Maya Dusenbery, a U.S. journalist who has investigated these failings in a book entitled Doing Harm, says the bias against women in medical research is all-pervading.
‘It starts at the most basic biomedical research, where investigators overwhelmingly use male cells and male animals in pre-clinical studies,’ she writes.
‘It continues throughout the clinical research process, where women remain under-represented, analysis of differences in response to drugs between genders is rare and women’s differing hormonal states and cycles are usually ignored entirely.’
Female fat slows drugs
Under the microscope: British boxer Amir Khan, 32, answers our health quiz
British boxer Amir Khan answers our health quiz
Can you run up the stairs?
Yes, I do a lot of training on steps. When I’m not boxing I am more focused on bike-riding and running, to give my upper body a break.
Get your five a day?
I am a very big fruit and veg eater. I like to make vegetable and fruit juices. I put beet, celery, cucumber, broccoli and spinach in a vegetable juice. I might add garlic too. I think juices help the body repair itself after tough training sessions.
Pop any pills?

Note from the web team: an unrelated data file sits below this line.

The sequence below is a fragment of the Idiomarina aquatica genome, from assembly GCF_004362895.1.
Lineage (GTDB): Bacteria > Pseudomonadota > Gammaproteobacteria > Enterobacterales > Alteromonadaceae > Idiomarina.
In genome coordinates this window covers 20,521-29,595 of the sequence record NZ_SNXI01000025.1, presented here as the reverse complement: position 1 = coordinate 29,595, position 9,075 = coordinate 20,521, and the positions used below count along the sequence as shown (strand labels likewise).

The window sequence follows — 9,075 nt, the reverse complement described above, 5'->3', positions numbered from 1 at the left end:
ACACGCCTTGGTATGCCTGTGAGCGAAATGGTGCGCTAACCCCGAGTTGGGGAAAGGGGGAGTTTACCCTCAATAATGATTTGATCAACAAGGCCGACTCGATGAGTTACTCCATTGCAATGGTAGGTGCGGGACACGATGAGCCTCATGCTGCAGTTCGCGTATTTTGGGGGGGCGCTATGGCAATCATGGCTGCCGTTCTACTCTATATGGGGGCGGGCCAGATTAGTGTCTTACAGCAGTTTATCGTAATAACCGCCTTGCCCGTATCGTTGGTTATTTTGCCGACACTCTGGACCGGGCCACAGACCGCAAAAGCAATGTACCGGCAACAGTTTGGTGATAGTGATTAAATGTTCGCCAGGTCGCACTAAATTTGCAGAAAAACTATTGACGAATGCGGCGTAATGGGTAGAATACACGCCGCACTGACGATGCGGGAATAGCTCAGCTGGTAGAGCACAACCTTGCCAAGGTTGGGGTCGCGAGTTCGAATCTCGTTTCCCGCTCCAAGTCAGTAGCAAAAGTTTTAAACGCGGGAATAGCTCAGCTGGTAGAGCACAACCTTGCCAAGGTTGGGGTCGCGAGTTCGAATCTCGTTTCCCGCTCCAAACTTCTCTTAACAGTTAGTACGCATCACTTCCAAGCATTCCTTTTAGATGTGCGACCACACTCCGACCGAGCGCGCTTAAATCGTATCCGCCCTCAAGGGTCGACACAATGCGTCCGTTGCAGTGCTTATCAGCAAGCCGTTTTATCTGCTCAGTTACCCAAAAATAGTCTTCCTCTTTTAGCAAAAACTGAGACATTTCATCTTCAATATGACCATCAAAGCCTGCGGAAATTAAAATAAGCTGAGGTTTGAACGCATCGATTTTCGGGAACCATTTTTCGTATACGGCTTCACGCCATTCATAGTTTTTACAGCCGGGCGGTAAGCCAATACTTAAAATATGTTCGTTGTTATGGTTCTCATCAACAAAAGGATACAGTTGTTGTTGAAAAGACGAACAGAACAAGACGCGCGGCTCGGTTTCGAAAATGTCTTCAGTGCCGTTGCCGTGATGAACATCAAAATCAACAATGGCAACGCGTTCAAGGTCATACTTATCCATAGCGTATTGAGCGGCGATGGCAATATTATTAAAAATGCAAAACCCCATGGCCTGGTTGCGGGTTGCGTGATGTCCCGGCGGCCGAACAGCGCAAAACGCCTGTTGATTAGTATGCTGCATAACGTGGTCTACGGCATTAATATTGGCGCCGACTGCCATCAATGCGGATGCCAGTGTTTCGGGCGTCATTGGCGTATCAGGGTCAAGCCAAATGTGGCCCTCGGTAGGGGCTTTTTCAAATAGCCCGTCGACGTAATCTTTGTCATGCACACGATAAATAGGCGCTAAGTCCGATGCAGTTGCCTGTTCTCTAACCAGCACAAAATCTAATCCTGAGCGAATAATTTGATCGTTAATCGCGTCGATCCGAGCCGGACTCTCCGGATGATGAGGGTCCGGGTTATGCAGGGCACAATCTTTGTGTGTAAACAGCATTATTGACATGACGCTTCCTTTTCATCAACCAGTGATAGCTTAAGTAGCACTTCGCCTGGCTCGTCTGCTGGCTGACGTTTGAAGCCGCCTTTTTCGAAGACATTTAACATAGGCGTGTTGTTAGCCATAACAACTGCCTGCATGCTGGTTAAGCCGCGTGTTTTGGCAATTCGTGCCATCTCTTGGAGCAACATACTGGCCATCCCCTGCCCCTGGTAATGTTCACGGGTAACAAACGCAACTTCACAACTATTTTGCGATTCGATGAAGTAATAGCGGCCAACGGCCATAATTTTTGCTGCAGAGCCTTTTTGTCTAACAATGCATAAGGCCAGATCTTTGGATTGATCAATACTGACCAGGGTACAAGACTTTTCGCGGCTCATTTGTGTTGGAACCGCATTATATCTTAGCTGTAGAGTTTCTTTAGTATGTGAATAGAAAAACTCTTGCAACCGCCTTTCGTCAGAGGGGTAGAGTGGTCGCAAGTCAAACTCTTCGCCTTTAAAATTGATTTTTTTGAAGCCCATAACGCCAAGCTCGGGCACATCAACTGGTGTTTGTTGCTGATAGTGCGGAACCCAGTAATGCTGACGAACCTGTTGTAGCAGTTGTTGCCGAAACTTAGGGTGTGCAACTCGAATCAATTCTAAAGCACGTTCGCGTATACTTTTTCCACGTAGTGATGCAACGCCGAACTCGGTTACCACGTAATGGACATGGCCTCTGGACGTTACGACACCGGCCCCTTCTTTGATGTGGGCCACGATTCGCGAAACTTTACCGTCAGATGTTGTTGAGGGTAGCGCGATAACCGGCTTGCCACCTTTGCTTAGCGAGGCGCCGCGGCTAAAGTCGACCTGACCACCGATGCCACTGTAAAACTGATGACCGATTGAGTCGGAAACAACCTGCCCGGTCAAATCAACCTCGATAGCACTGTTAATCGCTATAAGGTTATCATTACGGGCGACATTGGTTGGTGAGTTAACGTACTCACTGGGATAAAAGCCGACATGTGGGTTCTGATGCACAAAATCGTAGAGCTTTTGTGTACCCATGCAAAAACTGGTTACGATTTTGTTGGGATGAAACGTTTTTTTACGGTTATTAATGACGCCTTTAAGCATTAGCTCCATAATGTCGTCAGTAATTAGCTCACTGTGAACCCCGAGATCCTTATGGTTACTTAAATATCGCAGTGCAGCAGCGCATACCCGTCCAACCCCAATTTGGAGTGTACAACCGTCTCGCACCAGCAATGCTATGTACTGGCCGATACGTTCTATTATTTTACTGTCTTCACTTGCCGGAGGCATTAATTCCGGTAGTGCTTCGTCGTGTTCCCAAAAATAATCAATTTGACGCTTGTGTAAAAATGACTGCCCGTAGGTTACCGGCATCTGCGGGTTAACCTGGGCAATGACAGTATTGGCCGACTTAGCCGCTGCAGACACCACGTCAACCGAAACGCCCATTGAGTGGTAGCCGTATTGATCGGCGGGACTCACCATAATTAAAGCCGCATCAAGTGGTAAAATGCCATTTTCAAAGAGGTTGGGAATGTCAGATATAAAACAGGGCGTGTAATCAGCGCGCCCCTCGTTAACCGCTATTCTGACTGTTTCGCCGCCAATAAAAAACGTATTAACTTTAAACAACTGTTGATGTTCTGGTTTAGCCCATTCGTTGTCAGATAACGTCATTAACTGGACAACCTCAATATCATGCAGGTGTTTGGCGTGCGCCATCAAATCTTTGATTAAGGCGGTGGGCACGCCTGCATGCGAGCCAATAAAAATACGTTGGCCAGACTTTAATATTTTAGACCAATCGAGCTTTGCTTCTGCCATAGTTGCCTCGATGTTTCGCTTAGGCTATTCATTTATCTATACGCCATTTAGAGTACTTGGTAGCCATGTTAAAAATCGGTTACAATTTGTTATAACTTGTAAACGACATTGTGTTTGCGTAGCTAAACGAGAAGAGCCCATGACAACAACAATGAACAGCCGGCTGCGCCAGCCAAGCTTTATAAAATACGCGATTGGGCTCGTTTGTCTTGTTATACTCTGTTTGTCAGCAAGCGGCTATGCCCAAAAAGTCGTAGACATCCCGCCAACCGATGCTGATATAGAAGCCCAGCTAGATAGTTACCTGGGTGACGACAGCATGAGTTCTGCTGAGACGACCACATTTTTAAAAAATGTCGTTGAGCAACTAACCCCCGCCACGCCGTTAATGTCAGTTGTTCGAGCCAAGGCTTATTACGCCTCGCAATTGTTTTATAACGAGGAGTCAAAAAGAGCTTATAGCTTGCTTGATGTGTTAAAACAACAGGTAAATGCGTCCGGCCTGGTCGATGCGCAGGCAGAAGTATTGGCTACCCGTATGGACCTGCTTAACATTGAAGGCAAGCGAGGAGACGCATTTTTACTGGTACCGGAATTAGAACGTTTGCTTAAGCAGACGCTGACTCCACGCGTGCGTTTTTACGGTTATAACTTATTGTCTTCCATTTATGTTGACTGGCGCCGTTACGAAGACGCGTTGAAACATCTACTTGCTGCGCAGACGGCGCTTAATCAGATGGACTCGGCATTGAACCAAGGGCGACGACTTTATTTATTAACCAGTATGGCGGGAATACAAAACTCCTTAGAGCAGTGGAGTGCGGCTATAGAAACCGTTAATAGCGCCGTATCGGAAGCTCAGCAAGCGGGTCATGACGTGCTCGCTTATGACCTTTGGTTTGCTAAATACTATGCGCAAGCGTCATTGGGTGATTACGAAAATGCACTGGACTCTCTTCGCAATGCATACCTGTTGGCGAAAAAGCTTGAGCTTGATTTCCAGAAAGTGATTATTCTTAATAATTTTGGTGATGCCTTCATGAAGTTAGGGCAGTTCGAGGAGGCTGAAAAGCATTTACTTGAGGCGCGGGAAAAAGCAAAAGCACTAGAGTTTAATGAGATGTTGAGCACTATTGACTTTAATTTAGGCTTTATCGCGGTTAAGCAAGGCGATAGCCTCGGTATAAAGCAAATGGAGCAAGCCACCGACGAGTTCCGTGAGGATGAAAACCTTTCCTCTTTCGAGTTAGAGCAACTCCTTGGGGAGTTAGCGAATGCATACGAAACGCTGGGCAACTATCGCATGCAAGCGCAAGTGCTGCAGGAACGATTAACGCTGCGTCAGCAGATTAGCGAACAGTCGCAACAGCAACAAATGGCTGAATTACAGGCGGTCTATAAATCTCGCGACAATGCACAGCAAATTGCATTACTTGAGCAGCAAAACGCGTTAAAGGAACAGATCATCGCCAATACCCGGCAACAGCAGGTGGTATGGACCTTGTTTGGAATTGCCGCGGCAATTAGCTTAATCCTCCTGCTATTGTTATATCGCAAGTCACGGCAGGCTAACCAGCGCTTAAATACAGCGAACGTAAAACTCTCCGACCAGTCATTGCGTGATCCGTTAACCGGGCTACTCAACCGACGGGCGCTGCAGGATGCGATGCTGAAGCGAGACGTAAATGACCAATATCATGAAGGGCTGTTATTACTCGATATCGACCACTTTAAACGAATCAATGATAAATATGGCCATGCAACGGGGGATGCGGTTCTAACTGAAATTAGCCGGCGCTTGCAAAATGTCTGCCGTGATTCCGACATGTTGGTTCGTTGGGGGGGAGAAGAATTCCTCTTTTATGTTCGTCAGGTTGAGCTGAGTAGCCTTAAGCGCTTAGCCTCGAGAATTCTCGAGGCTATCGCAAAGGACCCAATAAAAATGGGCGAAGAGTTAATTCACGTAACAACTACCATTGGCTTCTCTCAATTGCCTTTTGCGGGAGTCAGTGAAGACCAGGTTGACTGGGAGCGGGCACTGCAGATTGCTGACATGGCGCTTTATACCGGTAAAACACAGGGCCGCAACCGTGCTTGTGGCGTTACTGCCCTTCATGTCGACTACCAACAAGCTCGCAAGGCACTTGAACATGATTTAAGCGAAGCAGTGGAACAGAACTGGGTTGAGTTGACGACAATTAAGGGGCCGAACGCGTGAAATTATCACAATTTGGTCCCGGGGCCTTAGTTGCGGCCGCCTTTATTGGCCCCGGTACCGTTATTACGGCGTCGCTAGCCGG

The last time I took a painkiller was in 2016, after an operation to fix my hand. But I take vitamins. Before I go into a training camp, I get my blood tested to find out which deficiencies I might have so I can sort them. I’m a fan of vitamin C and D supplements.
All the time. I have a chef who cooks for me. I am 1.74m (5ft 7in) tall and my fighting weight is 67kg (10st 7lb). Normally I’m around 11st 7lb, however. It’s hard to stay in shape all the time.
I crave sweets. When you are training so hard that you’re burning off a lot of energy, you want something sweet.
Ever have plastic surgery?
If I broke my nose in a fight I’d have surgery to fix it, but it’s already messed up with all the punches it has taken. Maybe after my career is over, I’ll get it fixed.
Most serious illness?
I broke a bone in my hand early in my career and went straight back into training without getting it fixed, so it just got worse. In 2016 I had a two-hour operation where bone was removed from my hips and used as graft to repair the right hand, which had seven screws inserted. I have fought twice since and won both bouts.
Any family ailments?
My grandparents on my father’s side had type 2 diabetes.
Cope well with pain?
My tolerance is really good. I take punches for a living, so it has to be.
Is sex important?
I think it has to be in a relationship.
Ever been depressed?